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Java in a Nutshell

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How Java Differs from C

2.11 Operators

Java supports almost all of the standard C operators. These standard operators have the same precedence and associativity in Java as they do in C. They are listed in Table 2.3 and also in quick reference form in Chapter 13, Java Syntax.

Table 2.3: Java Operators
Prec. Operator Operand Type(s) Assoc. Operation Performed
1 ++ arithmetic R pre-or-post increment
  -- arithmetic R pre-or-post decrement (unary)
  +, - arithmetic R unary plus, unary minus
  ~ integral R bitwise complement (unary)
  ! boolean R logical complement (unary)
  (type) any R cast
2 *, /, % arithmetic L multiplication, division, remainder
3 +, - arithmetic L addition, subtraction
  + string L string concatenation
4 << integral L left shift
  >> integral L right shift with sign extension
  >>> integral L right shift with zero extension
5 <, <= arithmetic L less than, less than or equal
  >, >= arithmetic L greater than, greater than or equal
  instanceof object, type L type comparison
6 == primitive L equal (have identical
  != primitive L not equal (have different values)
  == object L equal (refer to same object)
  != object L not equal (refer to different objects)
7 & integral L bitwise AND
  & boolean L boolean AND
8 ^ integral L bitwise XOR
  ^ boolean L boolean XOR
9 | integral L bitwise OR
  | boolean L boolean OR
10 && boolean L conditional AND
11 || boolean L conditional OR
12 ?: boolean, any, any R conditional (ternary) operator


variable, any R assignment

*=, /=, %=, +=, -=, <<=, >>=, >>>=, &=, ^=, |=

variable, any R assignment with operation

Note the following Java operator differences from C. Java does not support the comma operator for combining two expressions into one (although the for statement simulates this operator in a useful way). Since Java does not allow you to manipulate pointers directly, it does not support the reference and dereference operators *, ->, and &, nor the sizeof operator. Further, Java doesn't consider [] (array access) and . (field access) to be operators, as C does.

Java also adds some new operators:

The + operator applied to String values concatenates them. [5] If only one operand of + is a String, the other one is converted to a string. The conversion is done automatically for primitive types, and by calling the toString() method of non-primitive types. This String + operator has the same precedence as the arithmetic + operator. The += operator works as you would expect for String values.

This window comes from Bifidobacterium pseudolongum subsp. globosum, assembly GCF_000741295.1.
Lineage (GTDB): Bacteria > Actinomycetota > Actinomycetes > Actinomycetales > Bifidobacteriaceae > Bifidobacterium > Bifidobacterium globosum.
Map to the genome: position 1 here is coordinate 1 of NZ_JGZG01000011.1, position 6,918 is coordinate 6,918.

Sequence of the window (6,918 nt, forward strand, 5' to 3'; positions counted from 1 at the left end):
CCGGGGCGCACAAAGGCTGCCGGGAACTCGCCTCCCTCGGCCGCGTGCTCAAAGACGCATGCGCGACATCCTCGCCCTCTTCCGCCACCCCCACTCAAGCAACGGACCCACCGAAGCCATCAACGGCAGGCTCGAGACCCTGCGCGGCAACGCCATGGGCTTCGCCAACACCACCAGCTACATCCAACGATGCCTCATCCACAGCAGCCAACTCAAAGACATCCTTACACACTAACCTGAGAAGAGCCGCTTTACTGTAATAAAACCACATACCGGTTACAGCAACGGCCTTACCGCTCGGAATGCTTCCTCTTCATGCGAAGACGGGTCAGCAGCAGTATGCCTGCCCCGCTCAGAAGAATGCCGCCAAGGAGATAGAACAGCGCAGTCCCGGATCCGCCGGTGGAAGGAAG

[5] To C++ programmers, this looks like operator overloading. In fact, Java does not support operator overloading--the language designers decided (after much debate) that overloaded operators were a neat idea, but that code that relied on them became hard to read and understand.

The instanceof operator returns true if the object o on its left-hand side is an instance of the class C or implements the interface I specified on its right-hand side. It also returns true if o is an instance of a subclass of C or is an instance of a subclass of some class that implements I. instanceof returns false if o is not an instance of C or does not implement I. It also returns false if the value on its left is null. If instanceof returns true, it means that o is assignable to variables of type C or I. The instanceof operator has the same precedence as the <, <=, >, and >= operators.

Because all integral types in Java are signed values, the Java >> operator is defined to do a right shift with sign extension. The >>> operator treats the value to be shifted as an unsigned number and shifts the bits right with zero extension. The >>>= operator works as you would expect.

& and |

When & and | are applied to integral types in Java, they perform the expected bitwise AND and OR operations. Java makes a strong distinction between integral types and the boolean type, however. Thus, if these operators are applied to boolean types, they perform logical AND and logical OR operations. These logical AND and logical OR operators always evaluate both of their operands, even when the result of the operation is determined after evaluating only the left operand. This is useful when the operands are expressions with side effects (such as method calls) and you always want the side effects to occur. However, when you do not want the right operand evaluated if it is not necessary, you can use the && and || operators, which perform "short-circuited" logical AND and logical OR operations just as in C. The &= and |= operators perform a bitwise or logical operation depending on the type of the operands, as you would expect.

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